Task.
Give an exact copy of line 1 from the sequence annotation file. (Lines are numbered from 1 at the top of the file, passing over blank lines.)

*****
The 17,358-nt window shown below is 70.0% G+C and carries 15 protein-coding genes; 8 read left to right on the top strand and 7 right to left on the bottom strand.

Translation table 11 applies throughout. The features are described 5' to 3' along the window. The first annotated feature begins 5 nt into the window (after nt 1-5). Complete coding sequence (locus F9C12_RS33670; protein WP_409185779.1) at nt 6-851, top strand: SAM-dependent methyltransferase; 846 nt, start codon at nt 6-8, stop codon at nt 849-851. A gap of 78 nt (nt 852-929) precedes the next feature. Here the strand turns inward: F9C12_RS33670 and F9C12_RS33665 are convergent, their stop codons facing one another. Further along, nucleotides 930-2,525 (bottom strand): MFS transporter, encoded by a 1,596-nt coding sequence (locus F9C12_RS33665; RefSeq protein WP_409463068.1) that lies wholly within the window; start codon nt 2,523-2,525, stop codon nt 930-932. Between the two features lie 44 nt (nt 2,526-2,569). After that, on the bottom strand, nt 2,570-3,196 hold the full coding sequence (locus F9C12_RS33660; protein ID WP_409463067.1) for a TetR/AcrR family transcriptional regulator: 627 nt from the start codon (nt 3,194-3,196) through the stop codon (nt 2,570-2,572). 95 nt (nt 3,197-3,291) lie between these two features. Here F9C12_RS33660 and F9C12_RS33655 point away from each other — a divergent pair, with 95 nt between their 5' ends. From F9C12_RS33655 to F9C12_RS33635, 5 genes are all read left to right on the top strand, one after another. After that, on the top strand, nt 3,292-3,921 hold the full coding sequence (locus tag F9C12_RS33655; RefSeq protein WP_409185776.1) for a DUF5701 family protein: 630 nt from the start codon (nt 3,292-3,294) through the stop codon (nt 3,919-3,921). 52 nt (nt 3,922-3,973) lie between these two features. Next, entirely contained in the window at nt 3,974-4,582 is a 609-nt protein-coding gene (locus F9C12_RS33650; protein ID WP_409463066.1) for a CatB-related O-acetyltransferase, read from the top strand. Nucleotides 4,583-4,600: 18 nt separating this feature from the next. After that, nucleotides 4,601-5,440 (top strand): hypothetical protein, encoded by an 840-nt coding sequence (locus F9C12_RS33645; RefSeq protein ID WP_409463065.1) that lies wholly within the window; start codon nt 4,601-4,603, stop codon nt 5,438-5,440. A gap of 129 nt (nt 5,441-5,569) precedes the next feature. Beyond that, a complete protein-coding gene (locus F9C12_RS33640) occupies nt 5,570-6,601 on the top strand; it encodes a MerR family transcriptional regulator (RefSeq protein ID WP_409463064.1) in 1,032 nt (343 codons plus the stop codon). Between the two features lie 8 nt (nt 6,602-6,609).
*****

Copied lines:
The 17,358-nt window shown below is 70.0% G+C and carries 15 protein-coding genes; 8 read left to right on the top strand and 7 right to left on the bottom strand.